Link to Pubmed [PMID] – 31708892
Link to DOI – 10.3389/fmicb.2019.02413
Front Microbiol 2019 ; 10(): 2413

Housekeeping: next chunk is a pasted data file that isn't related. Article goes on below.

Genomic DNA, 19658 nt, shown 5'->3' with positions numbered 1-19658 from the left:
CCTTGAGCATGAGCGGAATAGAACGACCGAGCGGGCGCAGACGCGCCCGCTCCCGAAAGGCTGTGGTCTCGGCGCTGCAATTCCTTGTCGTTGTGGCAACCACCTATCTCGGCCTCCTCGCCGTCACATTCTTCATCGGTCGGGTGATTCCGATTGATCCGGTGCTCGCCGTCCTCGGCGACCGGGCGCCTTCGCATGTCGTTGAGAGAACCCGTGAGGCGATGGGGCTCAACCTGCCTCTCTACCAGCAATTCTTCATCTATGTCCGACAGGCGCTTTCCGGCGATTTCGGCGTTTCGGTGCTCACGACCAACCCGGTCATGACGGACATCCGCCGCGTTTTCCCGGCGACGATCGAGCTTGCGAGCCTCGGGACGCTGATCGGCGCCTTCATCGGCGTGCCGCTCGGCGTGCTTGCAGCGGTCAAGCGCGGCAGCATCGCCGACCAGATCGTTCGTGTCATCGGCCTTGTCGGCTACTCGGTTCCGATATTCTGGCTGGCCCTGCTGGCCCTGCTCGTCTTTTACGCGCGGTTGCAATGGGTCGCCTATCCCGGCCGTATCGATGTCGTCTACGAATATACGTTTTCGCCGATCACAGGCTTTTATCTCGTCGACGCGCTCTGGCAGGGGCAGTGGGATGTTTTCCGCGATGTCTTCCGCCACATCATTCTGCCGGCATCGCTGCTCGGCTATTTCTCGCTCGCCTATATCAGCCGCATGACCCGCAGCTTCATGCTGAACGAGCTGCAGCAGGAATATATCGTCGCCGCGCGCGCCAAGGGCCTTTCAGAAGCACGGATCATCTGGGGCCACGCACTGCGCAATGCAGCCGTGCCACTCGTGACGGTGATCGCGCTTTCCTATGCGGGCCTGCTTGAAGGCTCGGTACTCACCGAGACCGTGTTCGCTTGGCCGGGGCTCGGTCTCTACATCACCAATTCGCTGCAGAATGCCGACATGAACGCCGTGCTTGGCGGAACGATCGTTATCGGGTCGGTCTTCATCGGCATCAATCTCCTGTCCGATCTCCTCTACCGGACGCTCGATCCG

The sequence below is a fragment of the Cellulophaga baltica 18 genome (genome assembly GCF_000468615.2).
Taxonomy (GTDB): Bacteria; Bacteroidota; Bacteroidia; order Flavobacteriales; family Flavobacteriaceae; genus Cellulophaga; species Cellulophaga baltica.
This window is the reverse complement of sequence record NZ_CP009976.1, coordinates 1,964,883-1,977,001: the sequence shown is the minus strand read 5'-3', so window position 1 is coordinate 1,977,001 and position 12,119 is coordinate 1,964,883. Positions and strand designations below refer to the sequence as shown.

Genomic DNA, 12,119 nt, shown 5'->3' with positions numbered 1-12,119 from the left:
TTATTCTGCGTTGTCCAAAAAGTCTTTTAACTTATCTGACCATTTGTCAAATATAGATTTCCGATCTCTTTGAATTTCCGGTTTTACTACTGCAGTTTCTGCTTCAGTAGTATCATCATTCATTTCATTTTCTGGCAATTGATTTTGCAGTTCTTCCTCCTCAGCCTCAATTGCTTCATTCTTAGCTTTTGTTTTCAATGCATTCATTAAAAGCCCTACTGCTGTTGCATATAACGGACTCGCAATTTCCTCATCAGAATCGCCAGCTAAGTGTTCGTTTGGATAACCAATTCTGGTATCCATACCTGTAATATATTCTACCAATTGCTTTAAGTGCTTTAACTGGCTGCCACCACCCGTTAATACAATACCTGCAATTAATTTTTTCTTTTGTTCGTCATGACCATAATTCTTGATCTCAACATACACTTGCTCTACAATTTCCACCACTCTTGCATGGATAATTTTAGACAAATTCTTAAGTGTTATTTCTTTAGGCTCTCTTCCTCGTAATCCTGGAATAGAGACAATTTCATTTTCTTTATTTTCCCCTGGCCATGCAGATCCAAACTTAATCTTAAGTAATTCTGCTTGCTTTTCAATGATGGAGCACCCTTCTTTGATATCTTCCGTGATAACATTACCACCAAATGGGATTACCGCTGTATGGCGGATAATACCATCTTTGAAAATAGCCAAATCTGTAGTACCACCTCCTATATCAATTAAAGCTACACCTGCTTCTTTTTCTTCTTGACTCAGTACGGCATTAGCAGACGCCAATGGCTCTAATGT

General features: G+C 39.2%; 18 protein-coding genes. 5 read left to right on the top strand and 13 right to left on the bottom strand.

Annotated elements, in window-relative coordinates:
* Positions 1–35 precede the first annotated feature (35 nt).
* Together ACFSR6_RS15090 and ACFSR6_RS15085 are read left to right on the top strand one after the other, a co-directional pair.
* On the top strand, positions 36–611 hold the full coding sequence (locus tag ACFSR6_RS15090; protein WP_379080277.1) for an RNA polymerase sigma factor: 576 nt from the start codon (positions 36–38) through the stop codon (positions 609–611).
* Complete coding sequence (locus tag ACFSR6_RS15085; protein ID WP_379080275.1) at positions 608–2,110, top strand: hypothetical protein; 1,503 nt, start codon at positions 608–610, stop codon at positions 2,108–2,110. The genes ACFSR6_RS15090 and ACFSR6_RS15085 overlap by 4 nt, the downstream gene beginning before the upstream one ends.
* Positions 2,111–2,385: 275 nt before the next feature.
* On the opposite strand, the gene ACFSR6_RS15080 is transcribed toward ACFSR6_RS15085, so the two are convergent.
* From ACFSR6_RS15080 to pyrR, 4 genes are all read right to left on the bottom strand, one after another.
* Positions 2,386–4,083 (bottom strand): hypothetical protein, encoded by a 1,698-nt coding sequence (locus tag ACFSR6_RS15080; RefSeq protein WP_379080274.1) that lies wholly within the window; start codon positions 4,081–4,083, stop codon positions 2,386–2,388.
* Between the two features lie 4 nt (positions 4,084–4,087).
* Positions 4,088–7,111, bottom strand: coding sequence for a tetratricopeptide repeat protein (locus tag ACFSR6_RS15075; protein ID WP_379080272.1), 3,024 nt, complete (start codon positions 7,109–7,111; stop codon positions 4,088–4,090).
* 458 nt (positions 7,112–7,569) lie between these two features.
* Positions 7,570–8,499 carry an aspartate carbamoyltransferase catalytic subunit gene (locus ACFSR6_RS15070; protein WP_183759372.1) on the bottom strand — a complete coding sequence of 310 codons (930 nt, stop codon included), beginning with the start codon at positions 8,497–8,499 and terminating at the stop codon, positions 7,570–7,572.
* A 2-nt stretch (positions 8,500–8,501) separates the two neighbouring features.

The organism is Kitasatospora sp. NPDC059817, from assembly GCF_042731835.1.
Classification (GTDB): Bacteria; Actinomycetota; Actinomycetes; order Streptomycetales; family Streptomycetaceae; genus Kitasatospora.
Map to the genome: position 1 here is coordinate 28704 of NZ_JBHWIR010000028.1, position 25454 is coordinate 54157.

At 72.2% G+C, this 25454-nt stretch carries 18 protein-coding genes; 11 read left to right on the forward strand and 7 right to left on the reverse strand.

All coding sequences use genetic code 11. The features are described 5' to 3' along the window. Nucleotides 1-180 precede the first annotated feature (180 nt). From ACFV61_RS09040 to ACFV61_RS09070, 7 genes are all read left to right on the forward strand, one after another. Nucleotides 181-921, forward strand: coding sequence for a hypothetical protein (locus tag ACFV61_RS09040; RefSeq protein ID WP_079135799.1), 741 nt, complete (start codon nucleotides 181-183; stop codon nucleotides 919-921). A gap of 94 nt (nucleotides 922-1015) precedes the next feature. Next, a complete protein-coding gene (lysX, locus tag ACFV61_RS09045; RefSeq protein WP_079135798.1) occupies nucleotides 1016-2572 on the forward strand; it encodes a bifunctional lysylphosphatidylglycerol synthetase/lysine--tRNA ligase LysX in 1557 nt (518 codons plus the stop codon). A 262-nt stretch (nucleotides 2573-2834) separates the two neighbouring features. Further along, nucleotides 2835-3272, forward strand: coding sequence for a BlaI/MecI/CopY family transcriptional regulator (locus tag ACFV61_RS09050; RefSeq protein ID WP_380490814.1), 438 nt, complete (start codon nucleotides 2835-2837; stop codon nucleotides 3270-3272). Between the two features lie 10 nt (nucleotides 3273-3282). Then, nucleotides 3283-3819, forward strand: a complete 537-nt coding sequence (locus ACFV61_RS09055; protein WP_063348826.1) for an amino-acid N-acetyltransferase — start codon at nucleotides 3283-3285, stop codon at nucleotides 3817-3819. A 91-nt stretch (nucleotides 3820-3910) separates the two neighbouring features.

The investigation of foodborne outbreaks (FBOs) from genomic data typically relies on inspecting the relatedness of samples through a phylogenomic tree computed on either SNPs, genes, kmers, or alleles (i.e., cgMLST and wgMLST). The phylogenomic reconstruction is often time-consuming, computation-intensive and depends on hidden assumptions, pipelines implementation and their parameterization. In the context of FBO investigations, robust links between isolates are required in a timely manner to trigger appropriate management actions. Here, we propose a non-parametric statistical method to assert the relatedness of samples (i.e., outbreak cases) or whether to reject them (i.e., non-outbreak cases). With typical computation running within minutes on a desktop computer, we benchmarked the ability of three non-parametric statistical tests (i.e., Wilcoxon rank-sum, Kolmogorov-Smirnov and Kruskal-Wallis) on six different genomic features (i.e., SNPs, SNPs excluding recombination events, genes, kmers, cgMLST alleles, and wgMLST alleles) to discriminate outbreak cases (i.e., positive control: C+) from non-outbreak cases (i.e., negative control: C-). We leveraged four well-characterized and retrospectively investigated FBOs of Salmonella Typhimurium and its monophasic variant S. 1,4,,12:i:- from France, setting positive and negative controls in all the assays. We show that the approaches relying on pairwise SNP differences distinguished all four considered outbreaks in contrast to the other tested genomic features (i.e., genes, kmers, cgMLST alleles, and wgMLST alleles). The freely available non-parametric method written in R has been designed to be independent of both the phylogenomic reconstruction and the detection methods of genomic features (i.e., SNPs, genes, kmers, or alleles), making it widely and easily usable to anybody working on genomic data from suspected samples.